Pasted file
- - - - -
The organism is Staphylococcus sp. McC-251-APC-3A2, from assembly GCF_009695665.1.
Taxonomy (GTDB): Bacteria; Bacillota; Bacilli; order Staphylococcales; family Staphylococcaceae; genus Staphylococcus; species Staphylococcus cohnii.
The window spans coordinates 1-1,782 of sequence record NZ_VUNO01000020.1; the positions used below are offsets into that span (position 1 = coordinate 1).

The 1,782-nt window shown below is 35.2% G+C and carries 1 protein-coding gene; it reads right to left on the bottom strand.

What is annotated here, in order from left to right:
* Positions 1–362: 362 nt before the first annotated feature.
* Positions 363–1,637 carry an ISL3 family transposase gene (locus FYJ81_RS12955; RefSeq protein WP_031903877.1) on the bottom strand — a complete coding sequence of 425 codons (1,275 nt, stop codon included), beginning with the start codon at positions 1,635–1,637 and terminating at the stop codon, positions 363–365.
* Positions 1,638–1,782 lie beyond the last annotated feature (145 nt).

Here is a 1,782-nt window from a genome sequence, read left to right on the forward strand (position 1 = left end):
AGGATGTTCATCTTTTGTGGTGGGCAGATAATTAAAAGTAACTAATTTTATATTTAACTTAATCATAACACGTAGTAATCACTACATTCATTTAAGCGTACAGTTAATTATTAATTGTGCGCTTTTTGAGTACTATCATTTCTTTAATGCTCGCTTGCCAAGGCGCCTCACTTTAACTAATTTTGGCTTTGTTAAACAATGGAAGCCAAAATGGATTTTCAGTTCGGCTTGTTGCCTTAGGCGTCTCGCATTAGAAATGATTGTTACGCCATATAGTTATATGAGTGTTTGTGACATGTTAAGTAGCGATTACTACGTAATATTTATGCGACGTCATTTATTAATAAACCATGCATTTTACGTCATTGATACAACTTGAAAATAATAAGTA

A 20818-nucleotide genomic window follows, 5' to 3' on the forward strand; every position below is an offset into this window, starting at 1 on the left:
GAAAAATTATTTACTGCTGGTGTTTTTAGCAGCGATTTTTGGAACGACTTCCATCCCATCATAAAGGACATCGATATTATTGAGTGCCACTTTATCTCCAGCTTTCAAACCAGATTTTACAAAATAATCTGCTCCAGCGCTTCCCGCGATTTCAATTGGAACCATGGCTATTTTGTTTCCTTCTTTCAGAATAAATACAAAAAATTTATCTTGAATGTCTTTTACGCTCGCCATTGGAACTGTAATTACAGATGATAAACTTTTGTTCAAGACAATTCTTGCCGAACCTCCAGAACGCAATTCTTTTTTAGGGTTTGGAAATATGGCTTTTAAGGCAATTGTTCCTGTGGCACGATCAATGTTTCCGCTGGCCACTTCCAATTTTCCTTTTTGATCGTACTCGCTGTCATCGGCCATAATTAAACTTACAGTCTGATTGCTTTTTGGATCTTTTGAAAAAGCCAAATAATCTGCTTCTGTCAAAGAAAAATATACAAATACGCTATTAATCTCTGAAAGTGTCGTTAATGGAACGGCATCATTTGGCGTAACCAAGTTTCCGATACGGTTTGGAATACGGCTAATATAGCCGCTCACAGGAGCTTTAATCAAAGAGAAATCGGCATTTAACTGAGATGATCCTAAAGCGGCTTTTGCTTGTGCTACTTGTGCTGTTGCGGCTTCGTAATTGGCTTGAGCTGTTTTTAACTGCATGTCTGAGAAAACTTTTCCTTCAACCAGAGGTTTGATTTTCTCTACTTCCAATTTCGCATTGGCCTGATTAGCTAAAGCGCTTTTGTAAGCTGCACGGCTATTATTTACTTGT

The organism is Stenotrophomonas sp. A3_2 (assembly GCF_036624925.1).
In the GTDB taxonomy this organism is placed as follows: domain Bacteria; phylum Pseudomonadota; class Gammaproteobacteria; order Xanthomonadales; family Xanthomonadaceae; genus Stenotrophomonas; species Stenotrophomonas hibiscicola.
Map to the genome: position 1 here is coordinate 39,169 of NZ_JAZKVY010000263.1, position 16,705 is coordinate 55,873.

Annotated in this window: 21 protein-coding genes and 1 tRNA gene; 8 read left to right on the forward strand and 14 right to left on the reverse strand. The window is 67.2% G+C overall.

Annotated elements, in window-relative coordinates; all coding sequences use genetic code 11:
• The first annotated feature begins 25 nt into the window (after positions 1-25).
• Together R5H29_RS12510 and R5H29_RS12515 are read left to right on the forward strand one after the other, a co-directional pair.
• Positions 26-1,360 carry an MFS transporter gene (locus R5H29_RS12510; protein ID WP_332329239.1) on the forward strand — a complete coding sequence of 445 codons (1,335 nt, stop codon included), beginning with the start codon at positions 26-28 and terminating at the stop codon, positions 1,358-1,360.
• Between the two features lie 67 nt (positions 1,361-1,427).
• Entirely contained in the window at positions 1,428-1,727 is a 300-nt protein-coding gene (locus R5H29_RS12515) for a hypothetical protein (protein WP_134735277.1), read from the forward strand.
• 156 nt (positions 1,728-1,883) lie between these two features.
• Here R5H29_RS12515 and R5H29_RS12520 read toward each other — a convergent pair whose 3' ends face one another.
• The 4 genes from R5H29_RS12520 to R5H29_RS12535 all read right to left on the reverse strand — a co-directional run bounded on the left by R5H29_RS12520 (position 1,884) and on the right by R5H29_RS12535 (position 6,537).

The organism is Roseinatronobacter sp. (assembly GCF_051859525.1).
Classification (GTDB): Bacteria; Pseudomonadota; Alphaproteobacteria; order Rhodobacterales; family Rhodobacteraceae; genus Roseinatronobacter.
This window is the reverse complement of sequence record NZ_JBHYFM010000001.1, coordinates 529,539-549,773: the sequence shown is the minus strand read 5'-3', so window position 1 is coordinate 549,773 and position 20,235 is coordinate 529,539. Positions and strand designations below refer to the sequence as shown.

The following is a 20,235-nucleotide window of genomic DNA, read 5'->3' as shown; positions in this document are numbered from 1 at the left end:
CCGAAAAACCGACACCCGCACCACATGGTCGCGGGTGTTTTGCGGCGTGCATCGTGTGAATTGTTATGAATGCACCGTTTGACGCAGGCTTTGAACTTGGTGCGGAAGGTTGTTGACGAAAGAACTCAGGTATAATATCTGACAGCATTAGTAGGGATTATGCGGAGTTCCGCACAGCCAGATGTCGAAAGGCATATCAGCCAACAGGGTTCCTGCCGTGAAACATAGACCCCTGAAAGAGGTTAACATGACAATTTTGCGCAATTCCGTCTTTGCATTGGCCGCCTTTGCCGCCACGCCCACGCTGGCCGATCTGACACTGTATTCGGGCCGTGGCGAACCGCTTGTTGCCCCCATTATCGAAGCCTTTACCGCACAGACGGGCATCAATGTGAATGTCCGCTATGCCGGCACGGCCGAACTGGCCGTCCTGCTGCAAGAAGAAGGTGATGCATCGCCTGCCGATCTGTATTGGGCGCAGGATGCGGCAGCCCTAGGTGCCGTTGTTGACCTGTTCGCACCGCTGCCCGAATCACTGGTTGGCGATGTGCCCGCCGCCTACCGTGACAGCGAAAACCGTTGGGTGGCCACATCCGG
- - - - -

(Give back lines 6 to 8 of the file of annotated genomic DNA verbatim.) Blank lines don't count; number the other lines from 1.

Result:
* Positions 1–362: 362 nt before the first annotated feature.
* Positions 363–1,637 carry an ISL3 family transposase gene (locus FYJ81_RS12955; RefSeq protein WP_031903877.1) on the bottom strand — a complete coding sequence of 425 codons (1,275 nt, stop codon included), beginning with the start codon at positions 1,635–1,637 and terminating at the stop codon, positions 363–365.
* Positions 1,638–1,782 lie beyond the last annotated feature (145 nt).